First Minister Alex Salmond should quit as an MP as his voting record shows he treats constituents "with contempt", say the Scottish Conservatives.
Mr Salmond holds seats in both the Scottish and UK Parliaments
Mr Salmond is a member of both the Scottish and UK Parliaments and says he will remain so until the next election.
The Tories point out that since the SNP won power last May, he has taken part in four of 149 Westminster votes.
But the SNP said its MPs only took part in votes on Scottish issues and called the Conservatives' claims "desperate".
Mr Salmond has been MP for Banff and Buchan since 1987 and was elected to the Scottish Parliament in May last year, as MSP for Gordon, as well as becoming First Minister of Scotland.
He has previously faced calls from Labour and the Lib Dems to resign his Westminster seat - but Mr Salmond has pointed out that other MSPs have served as MPs, including former deputy first minister Jim Wallace and former first minister Donald Dewar.
Deputy leader of the Scottish Conservatives Murdo Fraser told the BBC he had warned that if Mr Salmond became MSP for Gordon, the constituency would be getting a part-time MP until the next Westminster election, which could be as late as 2010.
He said: "The current situation will mean that, for up to three years, Alex Salmond will be doing three jobs at once.
"He simply is not doing the job of Member of Parliament for Banff and Buchan. It's inconceivable that he can carry on like this.
"Alex Salmond needs to step down, so there can be a by-election and Banff and Buchan can have a full-time MP again.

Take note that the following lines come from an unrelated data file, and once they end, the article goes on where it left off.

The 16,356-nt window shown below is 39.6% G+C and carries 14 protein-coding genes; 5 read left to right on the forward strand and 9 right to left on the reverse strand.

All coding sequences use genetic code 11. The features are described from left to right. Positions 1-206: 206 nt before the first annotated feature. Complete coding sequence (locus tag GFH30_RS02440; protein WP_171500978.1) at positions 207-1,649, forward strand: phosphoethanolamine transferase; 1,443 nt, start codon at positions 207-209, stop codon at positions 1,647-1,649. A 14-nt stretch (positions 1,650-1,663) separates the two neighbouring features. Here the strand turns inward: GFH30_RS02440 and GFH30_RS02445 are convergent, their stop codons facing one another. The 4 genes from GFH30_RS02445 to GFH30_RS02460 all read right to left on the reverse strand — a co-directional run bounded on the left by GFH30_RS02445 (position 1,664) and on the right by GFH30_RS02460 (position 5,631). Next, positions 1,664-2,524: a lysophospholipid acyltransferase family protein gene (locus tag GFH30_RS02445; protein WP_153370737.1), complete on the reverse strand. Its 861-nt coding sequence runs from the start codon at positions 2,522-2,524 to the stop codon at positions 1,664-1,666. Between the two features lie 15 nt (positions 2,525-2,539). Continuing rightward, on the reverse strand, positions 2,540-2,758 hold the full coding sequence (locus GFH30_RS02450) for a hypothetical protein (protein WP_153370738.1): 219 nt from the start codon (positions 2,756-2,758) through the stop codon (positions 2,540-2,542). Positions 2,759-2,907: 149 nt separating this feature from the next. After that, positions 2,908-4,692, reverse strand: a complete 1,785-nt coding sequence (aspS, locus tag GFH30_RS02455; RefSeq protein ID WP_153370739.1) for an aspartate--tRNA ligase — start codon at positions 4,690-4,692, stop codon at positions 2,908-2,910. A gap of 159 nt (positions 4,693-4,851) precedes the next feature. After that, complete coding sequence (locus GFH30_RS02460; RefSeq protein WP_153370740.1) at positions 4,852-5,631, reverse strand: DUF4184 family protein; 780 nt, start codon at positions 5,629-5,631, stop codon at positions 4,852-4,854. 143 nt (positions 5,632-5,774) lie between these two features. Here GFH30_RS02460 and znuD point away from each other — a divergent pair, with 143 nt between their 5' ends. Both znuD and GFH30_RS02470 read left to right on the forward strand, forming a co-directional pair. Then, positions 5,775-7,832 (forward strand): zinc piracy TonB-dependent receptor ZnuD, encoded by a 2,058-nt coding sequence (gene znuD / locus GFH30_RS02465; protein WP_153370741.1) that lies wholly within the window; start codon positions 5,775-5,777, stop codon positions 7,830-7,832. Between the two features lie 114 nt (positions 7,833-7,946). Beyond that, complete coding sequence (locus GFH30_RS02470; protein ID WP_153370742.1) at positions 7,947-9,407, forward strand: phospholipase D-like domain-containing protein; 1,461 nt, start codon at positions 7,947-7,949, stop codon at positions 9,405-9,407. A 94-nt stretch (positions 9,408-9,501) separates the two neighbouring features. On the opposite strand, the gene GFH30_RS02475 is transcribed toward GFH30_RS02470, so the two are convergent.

"To do otherwise is treating his constituency with contempt."
But an SNP spokesman told the BBC it was a "desperate" move from the Conservatives - and said Mr Salmond had made it clear to voters in both his constituencies that he would stand for both jobs.
Despite this, he achieved his second-best ever result in Banff and Buchan in 2005 and an 11% swing from the Lib Dems in Gordon in 2007, he said.
"I think by those measures we can safely say that the people of north-east Scotland have spoken and are more than content with the arrangement," he said.
The party argues that Mr Salmond's role as an MP allowed him to make important contributions in debates following terrorist attacks on Glasgow and London last year.
The spokesman added: "There is much more to being an MP than trooping the lobbies at Westminster, as is shown in the latest available league table for MPs' participation.
"Encompassing speeches in the chamber, tabling of motions and submitting written and oral questions, the analysis shows all six SNP MPs, including Mr Salmond, are in the top 10 of Scottish MPs."
Mr Salmond has said he will step down as an MP at the next general election. The SNP says it has already chosen its candidate for Banff and Buchan.